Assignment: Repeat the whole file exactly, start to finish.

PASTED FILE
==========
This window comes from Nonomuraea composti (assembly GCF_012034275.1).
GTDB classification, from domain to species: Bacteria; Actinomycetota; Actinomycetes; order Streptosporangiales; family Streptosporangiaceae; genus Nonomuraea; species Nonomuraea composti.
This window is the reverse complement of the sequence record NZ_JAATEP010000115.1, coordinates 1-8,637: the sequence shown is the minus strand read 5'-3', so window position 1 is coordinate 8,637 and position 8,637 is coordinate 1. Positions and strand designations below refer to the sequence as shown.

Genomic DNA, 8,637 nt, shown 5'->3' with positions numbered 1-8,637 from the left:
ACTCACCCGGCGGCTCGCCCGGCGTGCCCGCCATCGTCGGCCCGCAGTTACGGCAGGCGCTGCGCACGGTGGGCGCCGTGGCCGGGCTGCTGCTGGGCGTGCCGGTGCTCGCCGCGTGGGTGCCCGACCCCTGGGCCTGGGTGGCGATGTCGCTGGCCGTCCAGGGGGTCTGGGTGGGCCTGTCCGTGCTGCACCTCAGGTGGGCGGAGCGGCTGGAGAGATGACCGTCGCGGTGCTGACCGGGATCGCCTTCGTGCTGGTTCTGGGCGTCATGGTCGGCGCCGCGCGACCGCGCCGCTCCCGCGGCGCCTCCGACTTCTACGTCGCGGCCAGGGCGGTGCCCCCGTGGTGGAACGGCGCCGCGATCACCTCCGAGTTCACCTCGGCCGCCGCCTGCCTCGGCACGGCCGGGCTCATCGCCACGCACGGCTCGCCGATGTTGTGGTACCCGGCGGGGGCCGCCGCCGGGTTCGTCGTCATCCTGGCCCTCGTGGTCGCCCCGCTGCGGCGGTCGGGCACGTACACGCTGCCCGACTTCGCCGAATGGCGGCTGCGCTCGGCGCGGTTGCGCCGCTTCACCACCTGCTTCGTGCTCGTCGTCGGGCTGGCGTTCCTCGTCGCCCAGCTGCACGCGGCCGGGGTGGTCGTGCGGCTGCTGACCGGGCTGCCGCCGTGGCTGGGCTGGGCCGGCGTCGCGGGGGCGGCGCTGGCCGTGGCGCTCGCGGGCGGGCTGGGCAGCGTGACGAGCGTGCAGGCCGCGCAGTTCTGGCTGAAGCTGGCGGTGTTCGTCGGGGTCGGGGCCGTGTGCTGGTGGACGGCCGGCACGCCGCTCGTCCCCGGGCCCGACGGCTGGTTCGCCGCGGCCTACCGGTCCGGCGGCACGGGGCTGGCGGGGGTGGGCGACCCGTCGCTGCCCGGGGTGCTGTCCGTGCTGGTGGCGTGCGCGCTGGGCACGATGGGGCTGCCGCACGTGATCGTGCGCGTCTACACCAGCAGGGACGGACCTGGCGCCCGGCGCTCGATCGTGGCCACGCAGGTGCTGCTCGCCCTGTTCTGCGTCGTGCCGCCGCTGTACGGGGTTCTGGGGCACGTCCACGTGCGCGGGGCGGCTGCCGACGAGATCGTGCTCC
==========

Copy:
This window comes from Nonomuraea composti (assembly GCF_012034275.1).
GTDB classification, from domain to species: Bacteria; Actinomycetota; Actinomycetes; order Streptosporangiales; family Streptosporangiaceae; genus Nonomuraea; species Nonomuraea composti.
This window is the reverse complement of the sequence record NZ_JAATEP010000115.1, coordinates 1-8,637: the sequence shown is the minus strand read 5'-3', so window position 1 is coordinate 8,637 and position 8,637 is coordinate 1. Positions and strand designations below refer to the sequence as shown.

Genomic DNA, 8,637 nt, shown 5'->3' with positions numbered 1-8,637 from the left:
ACTCACCCGGCGGCTCGCCCGGCGTGCCCGCCATCGTCGGCCCGCAGTTACGGCAGGCGCTGCGCACGGTGGGCGCCGTGGCCGGGCTGCTGCTGGGCGTGCCGGTGCTCGCCGCGTGGGTGCCCGACCCCTGGGCCTGGGTGGCGATGTCGCTGGCCGTCCAGGGGGTCTGGGTGGGCCTGTCCGTGCTGCACCTCAGGTGGGCGGAGCGGCTGGAGAGATGACCGTCGCGGTGCTGACCGGGATCGCCTTCGTGCTGGTTCTGGGCGTCATGGTCGGCGCCGCGCGACCGCGCCGCTCCCGCGGCGCCTCCGACTTCTACGTCGCGGCCAGGGCGGTGCCCCCGTGGTGGAACGGCGCCGCGATCACCTCCGAGTTCACCTCGGCCGCCGCCTGCCTCGGCACGGCCGGGCTCATCGCCACGCACGGCTCGCCGATGTTGTGGTACCCGGCGGGGGCCGCCGCCGGGTTCGTCGTCATCCTGGCCCTCGTGGTCGCCCCGCTGCGGCGGTCGGGCACGTACACGCTGCCCGACTTCGCCGAATGGCGGCTGCGCTCGGCGCGGTTGCGCCGCTTCACCACCTGCTTCGTGCTCGTCGTCGGGCTGGCGTTCCTCGTCGCCCAGCTGCACGCGGCCGGGGTGGTCGTGCGGCTGCTGACCGGGCTGCCGCCGTGGCTGGGCTGGGCCGGCGTCGCGGGGGCGGCGCTGGCCGTGGCGCTCGCGGGCGGGCTGGGCAGCGTGACGAGCGTGCAGGCCGCGCAGTTCTGGCTGAAGCTGGCGGTGTTCGTCGGGGTCGGGGCCGTGTGCTGGTGGACGGCCGGCACGCCGCTCGTCCCCGGGCCCGACGGCTGGTTCGCCGCGGCCTACCGGTCCGGCGGCACGGGGCTGGCGGGGGTGGGCGACCCGTCGCTGCCCGGGGTGCTGTCCGTGCTGGTGGCGTGCGCGCTGGGCACGATGGGGCTGCCGCACGTGATCGTGCGCGTCTACACCAGCAGGGACGGACCTGGCGCCCGGCGCTCGATCGTGGCCACGCAGGTGCTGCTCGCCCTGTTCTGCGTCGTGCCGCCGCTGTACGGGGTTCTGGGGCACGTCCACGTGCGCGGGGCGGCTGCCGACGAGATCGTGCTCC